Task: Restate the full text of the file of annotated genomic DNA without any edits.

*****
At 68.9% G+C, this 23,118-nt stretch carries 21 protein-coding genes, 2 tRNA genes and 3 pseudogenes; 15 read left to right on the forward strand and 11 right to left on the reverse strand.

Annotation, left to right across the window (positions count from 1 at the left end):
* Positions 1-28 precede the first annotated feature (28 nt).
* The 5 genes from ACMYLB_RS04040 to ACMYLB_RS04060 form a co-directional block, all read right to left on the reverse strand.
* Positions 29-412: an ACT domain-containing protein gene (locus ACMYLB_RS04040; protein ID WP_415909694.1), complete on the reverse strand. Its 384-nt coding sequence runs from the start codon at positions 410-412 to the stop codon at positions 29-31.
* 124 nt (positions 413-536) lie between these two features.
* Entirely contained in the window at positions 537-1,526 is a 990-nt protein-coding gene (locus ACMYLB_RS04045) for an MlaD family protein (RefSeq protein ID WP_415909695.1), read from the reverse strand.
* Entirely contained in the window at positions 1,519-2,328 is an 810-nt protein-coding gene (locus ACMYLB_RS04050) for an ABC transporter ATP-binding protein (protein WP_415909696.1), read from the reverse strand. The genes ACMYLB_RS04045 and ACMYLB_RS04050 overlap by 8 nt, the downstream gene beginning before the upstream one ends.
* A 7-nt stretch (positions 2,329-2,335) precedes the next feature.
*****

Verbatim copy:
At 68.9% G+C, this 23,118-nt stretch carries 21 protein-coding genes, 2 tRNA genes and 3 pseudogenes; 15 read left to right on the forward strand and 11 right to left on the reverse strand.

Annotation, left to right across the window (positions count from 1 at the left end):
* Positions 1-28 precede the first annotated feature (28 nt).
* The 5 genes from ACMYLB_RS04040 to ACMYLB_RS04060 form a co-directional block, all read right to left on the reverse strand.
* Positions 29-412: an ACT domain-containing protein gene (locus ACMYLB_RS04040; protein ID WP_415909694.1), complete on the reverse strand. Its 384-nt coding sequence runs from the start codon at positions 410-412 to the stop codon at positions 29-31.
* 124 nt (positions 413-536) lie between these two features.
* Entirely contained in the window at positions 537-1,526 is a 990-nt protein-coding gene (locus ACMYLB_RS04045) for an MlaD family protein (RefSeq protein ID WP_415909695.1), read from the reverse strand.
* Entirely contained in the window at positions 1,519-2,328 is an 810-nt protein-coding gene (locus ACMYLB_RS04050) for an ABC transporter ATP-binding protein (protein WP_415909696.1), read from the reverse strand. The genes ACMYLB_RS04045 and ACMYLB_RS04050 overlap by 8 nt, the downstream gene beginning before the upstream one ends.
* A 7-nt stretch (positions 2,329-2,335) precedes the next feature.